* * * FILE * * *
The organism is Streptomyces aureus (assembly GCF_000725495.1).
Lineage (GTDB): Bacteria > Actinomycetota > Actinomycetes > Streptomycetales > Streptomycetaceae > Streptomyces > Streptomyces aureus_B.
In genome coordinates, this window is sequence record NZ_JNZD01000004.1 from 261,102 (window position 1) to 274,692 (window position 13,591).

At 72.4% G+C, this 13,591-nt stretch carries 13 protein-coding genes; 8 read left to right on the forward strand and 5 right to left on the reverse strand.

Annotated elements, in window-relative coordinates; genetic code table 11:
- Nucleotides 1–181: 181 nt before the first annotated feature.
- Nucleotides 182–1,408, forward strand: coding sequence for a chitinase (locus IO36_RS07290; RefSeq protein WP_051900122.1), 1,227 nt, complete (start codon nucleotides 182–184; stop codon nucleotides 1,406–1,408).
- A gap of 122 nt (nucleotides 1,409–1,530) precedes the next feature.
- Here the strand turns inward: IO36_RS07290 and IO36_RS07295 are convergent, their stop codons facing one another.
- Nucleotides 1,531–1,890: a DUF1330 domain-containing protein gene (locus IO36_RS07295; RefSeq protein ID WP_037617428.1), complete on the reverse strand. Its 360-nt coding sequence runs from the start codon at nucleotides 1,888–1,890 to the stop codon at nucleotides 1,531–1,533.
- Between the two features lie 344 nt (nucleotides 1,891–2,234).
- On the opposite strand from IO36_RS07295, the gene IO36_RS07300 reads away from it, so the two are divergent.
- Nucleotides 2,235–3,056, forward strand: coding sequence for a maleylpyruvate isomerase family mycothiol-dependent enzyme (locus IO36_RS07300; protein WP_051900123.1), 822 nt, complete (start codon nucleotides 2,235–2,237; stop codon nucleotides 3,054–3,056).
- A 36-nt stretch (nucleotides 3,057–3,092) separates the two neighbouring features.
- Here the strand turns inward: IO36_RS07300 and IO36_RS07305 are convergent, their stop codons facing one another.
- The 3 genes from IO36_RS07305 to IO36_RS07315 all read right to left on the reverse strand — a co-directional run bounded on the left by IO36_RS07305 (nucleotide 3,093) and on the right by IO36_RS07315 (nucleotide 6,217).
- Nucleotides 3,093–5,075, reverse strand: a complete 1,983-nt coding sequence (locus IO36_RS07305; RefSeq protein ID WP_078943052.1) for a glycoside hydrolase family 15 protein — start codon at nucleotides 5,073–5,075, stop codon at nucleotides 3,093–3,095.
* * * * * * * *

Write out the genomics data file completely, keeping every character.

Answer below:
The organism is Streptomyces aureus (assembly GCF_000725495.1).
Lineage (GTDB): Bacteria > Actinomycetota > Actinomycetes > Streptomycetales > Streptomycetaceae > Streptomyces > Streptomyces aureus_B.
In genome coordinates, this window is sequence record NZ_JNZD01000004.1 from 261,102 (window position 1) to 274,692 (window position 13,591).

At 72.4% G+C, this 13,591-nt stretch carries 13 protein-coding genes; 8 read left to right on the forward strand and 5 right to left on the reverse strand.

Annotated elements, in window-relative coordinates; genetic code table 11:
- Nucleotides 1–181: 181 nt before the first annotated feature.
- Nucleotides 182–1,408, forward strand: coding sequence for a chitinase (locus IO36_RS07290; RefSeq protein WP_051900122.1), 1,227 nt, complete (start codon nucleotides 182–184; stop codon nucleotides 1,406–1,408).
- A gap of 122 nt (nucleotides 1,409–1,530) precedes the next feature.
- Here the strand turns inward: IO36_RS07290 and IO36_RS07295 are convergent, their stop codons facing one another.
- Nucleotides 1,531–1,890: a DUF1330 domain-containing protein gene (locus IO36_RS07295; RefSeq protein ID WP_037617428.1), complete on the reverse strand. Its 360-nt coding sequence runs from the start codon at nucleotides 1,888–1,890 to the stop codon at nucleotides 1,531–1,533.
- Between the two features lie 344 nt (nucleotides 1,891–2,234).
- On the opposite strand from IO36_RS07295, the gene IO36_RS07300 reads away from it, so the two are divergent.
- Nucleotides 2,235–3,056, forward strand: coding sequence for a maleylpyruvate isomerase family mycothiol-dependent enzyme (locus IO36_RS07300; protein WP_051900123.1), 822 nt, complete (start codon nucleotides 2,235–2,237; stop codon nucleotides 3,054–3,056).
- A 36-nt stretch (nucleotides 3,057–3,092) separates the two neighbouring features.
- Here the strand turns inward: IO36_RS07300 and IO36_RS07305 are convergent, their stop codons facing one another.
- The 3 genes from IO36_RS07305 to IO36_RS07315 all read right to left on the reverse strand — a co-directional run bounded on the left by IO36_RS07305 (nucleotide 3,093) and on the right by IO36_RS07315 (nucleotide 6,217).
- Nucleotides 3,093–5,075, reverse strand: a complete 1,983-nt coding sequence (locus IO36_RS07305; RefSeq protein ID WP_078943052.1) for a glycoside hydrolase family 15 protein — start codon at nucleotides 5,073–5,075, stop codon at nucleotides 3,093–3,095.